Earth Observatory Blog
How the 2015 Sabah Earthquake Triggered Deadly Landslides
A new study from the Earth Observatory of Singapore (EOS) sheds new light on the 2015 Sabah earthquake. Published on 9 March 2017 in Geoscience Letters, the research paper provides a complete analysis of the quake and explains how it triggered the deadly landslides that killed seven children. It also finds that the fault system responsible for the quake has the potential to produce a magnitude-7.0 rupture, or larger, in the future.
The magnitude-6.0 earthquake in Sabah was devastating mostly because it triggered landslides on Mount Kinabalu, the highest mountain standing in Southeast Asia. The landslides killed 18 hikers and injured at least 21 more.
The quake came as a surprise to residents and visitors alike. “It is not an area that is frequently struck by earthquakes,” says the lead author of the study, Dr Wang Yu, a Research Fellow at EOS. “Compared to Indonesia’s Sumatra, which is on the edge of a major tectonic boundary, Malaysia doesn’t have a history of strong earthquakes.”
The last major earthquake to strike the area occurred in 1976, about 100 kilometres (km) to the southeast of Sabah. In comparison, more than 100 earthquakes above magnitude-6.0 have struck Sumatra in the past two decades. As far as we know, this was the first earthquake of this magnitude to strike near Mount Kinabalu in the instrumental records.
Because Malaysia has a very low earthquake hazard, it has not been as well-studied as areas like Sumatra. To learn more about the region’s geology, Dr Wang visited Sabah two weeks after the earthquake. There he saw extensive landslides, cracked foundations, and caved-in ceilings. Aftershocks prevented homeowners from fixing their homes.
By combining seismological, space geodetic, geomorphological, and field investigations, Dr Wang and his collaborators performed the first-ever systematic analysis of the region’s faults together with Dr Felix Tongkul, a geology professor from Universiti Malaysia Sabah. They inspected the mountainous terrain surrounding Sabah for evidence of more recent deformation. Using detailed topographic maps, Dr Wang and his colleagues found a 200-km-long fault system, which they named the Crocker fault system. The name comes from the Crocker Range, which extends along nearly half the fault’s length. The fault system is composed of active normal faults that stretch northeast to southwest, through the 2015 earthquake’s epicentre.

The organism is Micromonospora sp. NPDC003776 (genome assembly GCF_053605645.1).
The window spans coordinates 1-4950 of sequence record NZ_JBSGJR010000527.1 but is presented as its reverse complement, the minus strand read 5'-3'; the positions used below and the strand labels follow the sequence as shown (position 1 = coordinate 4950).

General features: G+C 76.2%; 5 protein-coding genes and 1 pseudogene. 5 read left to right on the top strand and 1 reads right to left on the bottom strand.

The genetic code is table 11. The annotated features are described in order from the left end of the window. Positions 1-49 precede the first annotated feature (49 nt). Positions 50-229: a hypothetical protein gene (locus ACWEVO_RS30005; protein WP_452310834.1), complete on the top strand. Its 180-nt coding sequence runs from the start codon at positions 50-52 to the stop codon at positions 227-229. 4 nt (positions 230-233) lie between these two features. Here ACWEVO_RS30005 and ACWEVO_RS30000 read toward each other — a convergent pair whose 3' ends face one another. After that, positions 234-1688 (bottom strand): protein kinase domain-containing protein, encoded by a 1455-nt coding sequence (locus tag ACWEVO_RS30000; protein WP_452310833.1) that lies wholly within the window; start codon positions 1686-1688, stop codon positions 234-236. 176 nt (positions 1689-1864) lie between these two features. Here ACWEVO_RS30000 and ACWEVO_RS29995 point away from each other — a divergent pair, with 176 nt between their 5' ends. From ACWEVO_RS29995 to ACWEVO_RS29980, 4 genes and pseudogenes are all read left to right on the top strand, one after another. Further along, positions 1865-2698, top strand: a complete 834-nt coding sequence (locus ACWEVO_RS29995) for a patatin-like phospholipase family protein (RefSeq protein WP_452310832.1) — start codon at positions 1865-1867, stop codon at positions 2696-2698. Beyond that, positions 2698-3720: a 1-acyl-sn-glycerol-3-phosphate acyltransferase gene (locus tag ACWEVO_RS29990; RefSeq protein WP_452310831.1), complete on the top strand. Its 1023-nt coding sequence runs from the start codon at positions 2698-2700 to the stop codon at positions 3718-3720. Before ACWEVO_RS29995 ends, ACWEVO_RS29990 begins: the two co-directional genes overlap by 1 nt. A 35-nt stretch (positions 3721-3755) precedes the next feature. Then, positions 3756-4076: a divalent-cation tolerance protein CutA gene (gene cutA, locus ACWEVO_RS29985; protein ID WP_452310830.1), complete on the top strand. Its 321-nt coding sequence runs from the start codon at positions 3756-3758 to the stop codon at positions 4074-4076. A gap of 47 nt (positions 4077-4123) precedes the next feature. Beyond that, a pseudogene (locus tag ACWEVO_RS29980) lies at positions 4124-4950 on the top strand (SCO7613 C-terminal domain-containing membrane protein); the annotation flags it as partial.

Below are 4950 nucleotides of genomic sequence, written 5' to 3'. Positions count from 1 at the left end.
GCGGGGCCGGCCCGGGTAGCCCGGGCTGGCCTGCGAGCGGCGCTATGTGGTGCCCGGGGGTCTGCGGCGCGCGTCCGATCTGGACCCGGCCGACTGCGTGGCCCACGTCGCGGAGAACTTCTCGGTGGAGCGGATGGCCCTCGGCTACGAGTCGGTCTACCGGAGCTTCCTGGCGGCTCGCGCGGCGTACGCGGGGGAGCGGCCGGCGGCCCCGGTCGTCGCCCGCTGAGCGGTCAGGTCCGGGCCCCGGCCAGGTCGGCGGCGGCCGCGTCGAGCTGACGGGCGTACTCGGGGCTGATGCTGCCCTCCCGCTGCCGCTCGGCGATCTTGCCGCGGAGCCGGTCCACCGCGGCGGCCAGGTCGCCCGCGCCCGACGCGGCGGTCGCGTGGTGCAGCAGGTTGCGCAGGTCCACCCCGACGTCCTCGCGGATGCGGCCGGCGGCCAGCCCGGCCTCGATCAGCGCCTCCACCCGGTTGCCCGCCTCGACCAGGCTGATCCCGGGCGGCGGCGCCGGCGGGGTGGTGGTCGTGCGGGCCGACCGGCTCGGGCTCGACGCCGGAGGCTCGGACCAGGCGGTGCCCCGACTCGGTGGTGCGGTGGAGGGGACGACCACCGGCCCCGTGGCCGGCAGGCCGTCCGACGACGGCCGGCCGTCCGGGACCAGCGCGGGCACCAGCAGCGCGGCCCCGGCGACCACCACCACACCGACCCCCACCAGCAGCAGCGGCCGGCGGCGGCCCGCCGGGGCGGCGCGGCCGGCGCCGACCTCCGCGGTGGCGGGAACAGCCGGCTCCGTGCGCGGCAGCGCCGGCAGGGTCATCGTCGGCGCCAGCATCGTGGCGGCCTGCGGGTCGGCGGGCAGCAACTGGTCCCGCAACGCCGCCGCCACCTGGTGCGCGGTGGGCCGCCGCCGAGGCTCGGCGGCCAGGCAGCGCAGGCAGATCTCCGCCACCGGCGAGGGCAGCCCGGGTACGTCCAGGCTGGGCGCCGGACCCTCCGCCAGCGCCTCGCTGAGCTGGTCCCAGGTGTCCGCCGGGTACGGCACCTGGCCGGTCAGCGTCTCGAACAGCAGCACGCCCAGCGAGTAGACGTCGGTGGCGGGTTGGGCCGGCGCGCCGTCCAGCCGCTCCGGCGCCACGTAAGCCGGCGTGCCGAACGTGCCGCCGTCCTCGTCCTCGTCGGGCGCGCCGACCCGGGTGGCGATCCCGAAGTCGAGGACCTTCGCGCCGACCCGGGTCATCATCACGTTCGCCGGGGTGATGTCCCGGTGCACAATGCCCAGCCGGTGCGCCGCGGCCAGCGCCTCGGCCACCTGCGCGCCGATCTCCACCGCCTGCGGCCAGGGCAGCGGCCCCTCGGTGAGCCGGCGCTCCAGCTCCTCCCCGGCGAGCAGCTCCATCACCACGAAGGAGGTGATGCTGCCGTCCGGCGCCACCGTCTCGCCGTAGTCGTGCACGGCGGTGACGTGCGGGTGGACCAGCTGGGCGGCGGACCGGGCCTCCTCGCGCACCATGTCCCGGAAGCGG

The large-scale landslides initially surprised Dr Wang because landslides aren’t usually so destructive after earthquakes measuring 6.0 in magnitude. In his new study, Dr Wang explains how the earthquake triggered the devastating landslides on Mount Kinabalu. “The earthquake ruptured directly underneath the mountain, causing strong shaking and, ultimately, deadly rockfalls,” he said.
Most landslides were within 15 km of the epicentre. Although nearly all of the landslides occurred on slopes steeper than 30°, many smaller landslides happened on the north side of Mount Kinabalu and few were on the steep slopes south of the mountain. In this new study, Dr Wang and his colleagues discovered that as the fault broke, it ruptured northward, which may have increased the shaking on Mount Kinabalu, especially on its northern side. This would explain the high number of landslides to the north and the few to the south.
During his research, Dr Wang also found evidence that the Crocker fault system is capable of producing earthquakes larger than M 7.0 anywhere along the 200-km fault. “The longer the fault is, the larger the earthquake it can produce,” said Dr Wang. In the study, he estimates that earthquakes of magnitude 7.0 would occur every several thousand years, bringing significant damage to Sabah’s coastal settlements, including Kota Kinabalu, the capital city of Sabah. Additionally, the study projects that earthquakes greater than M 5.0 would occur every 20 years and those greater than M 6.0 would occur every 150 years. The model matches up with the historical record of earthquakes in the Sabah region that dates all the way back to 1900.
“Governments need to be made aware of this hazard potential so that residents can be better prepared for earthquakes of higher magnitudes,” said Dr Wang. Historically, infrequent earthquakes have resulted in significant damage, partly because they occur so rarely. Fuzzy in memory, they don’t encourage implementation of earthquake preparation, building codes, or the study of active faults.
But, with this new study, it’s clear that there is a higher earthquake risk than previously thought. “Now we know that there is an active normal fault system that can produce large earthquakes, measuring M 7.0 or larger, in the region,” said Dr Wang. “It is imperative that people and their governments take that into account to minimise damage and loss of lives.”